This revised edition of a now classic text includes a new introduction by Henry Jenkins, explaining ‘Why Fiske Still Matters’ for today’s students, followed by a discussion between former Fiske students Ron Becker, Aniko Bodroghkozy, Steve Classen, Elana Levine, Jason Mittell, Greg Smith and Pam Wilson on ‘John Fiske and Television Culture’. Both underline the continuing relevance of this foundational text in the study of contemporary media and popular culture.
Television is unique in its ability to produce so much pleasure and so many meanings for such a wide variety of people. In this book, John Fiske looks at television’s role as an agent of popular culture, and goes on to consider the relationship between this cultural dimension and television’s status as a commodity of the cultural industries that are deeply inscribed with capitalism. He makes use of detailed textual analysis and audience studies to show how television is absorbed into social experience, and thus made into popular culture. Audiences, Fiske argues, are productive, discriminating, and televisually literate.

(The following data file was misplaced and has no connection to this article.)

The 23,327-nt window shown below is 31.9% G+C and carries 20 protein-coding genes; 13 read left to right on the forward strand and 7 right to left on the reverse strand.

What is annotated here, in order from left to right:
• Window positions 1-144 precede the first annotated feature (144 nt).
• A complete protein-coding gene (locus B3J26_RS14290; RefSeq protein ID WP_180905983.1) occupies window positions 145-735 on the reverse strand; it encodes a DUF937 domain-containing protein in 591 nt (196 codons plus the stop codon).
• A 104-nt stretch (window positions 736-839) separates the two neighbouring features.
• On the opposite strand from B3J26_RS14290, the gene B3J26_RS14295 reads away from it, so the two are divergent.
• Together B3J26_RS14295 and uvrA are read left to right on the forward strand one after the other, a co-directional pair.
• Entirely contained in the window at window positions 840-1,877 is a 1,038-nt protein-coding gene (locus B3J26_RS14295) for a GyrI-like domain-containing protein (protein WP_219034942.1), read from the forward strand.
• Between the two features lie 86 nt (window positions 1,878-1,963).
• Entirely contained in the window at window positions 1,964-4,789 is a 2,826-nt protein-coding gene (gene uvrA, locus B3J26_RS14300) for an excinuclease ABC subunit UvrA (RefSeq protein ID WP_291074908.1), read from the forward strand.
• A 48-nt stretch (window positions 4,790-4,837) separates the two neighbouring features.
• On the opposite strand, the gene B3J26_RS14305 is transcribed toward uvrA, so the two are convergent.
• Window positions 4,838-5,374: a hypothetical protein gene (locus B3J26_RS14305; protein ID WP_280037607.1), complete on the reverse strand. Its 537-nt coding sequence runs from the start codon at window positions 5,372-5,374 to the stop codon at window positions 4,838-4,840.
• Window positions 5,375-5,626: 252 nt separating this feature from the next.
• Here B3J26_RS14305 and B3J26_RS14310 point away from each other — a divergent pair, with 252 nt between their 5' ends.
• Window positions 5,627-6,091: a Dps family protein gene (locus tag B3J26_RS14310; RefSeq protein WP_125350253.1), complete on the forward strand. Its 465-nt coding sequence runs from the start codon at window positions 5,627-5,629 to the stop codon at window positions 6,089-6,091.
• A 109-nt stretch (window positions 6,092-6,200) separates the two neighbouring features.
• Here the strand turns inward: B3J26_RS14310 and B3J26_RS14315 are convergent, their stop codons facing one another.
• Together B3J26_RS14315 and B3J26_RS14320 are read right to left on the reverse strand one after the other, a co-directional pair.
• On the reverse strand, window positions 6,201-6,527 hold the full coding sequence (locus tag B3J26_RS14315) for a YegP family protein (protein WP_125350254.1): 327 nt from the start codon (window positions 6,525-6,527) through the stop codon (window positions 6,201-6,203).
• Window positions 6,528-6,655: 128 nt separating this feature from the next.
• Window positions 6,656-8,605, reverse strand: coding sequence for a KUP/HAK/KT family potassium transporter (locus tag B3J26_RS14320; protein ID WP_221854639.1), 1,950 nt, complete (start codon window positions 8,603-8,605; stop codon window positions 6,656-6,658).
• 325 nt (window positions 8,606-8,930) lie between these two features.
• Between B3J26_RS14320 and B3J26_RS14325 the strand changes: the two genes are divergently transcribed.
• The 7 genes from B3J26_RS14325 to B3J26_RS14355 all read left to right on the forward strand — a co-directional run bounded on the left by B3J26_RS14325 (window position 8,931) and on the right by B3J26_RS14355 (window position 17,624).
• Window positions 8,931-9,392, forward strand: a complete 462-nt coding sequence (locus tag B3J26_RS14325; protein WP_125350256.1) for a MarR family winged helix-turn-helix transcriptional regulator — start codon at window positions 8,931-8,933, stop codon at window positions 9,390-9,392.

Television Culture provides a comprehensive introduction for students to an integral topic on all communication and media studies courses.
"If you had to recommend a single work which applies cultural studies clearly, comprehensively, intelligently and generously to a major subject of inquiry, this would be it." Media Information Australia
"Fiske’s analyses skilfully trace the insertion of conflicting social, economic, cultural and political ideologies within the television text." Darrell Y. Hamamoto, Film Quarterly
Selected Contents: Acknowledgements Why Fiske Still Matters Henry Jenkins John Fiske and Television Culture Ron Becker, Aniko Bodroghkozy, Steve Classen, Elana Levine, Jason Mittell, Greg Smith and Pamela Wilson Notes on Contributors Chapter 1 Some television, some topics, and some terminology Chapter 2 Realism Chapter 3 Realism and ideology Chapter 4 Subjectivity and address Chapter 5 Active audiences Chapter 6 Activated texts Chapter 7 Intertextuality Chapter 8 Narrative Chapter 9 Character reading Chapter 10 Gendered television: femininity Chapter 11 Gendered television: masculinity Chapter 12 Pleasure and play Chapter 13 Carnival and style Chapter 14 Quizzical pleasures Chapter 15 News readings, news readers Chapter 16 Conclusion: the popular economy References Name index Subject index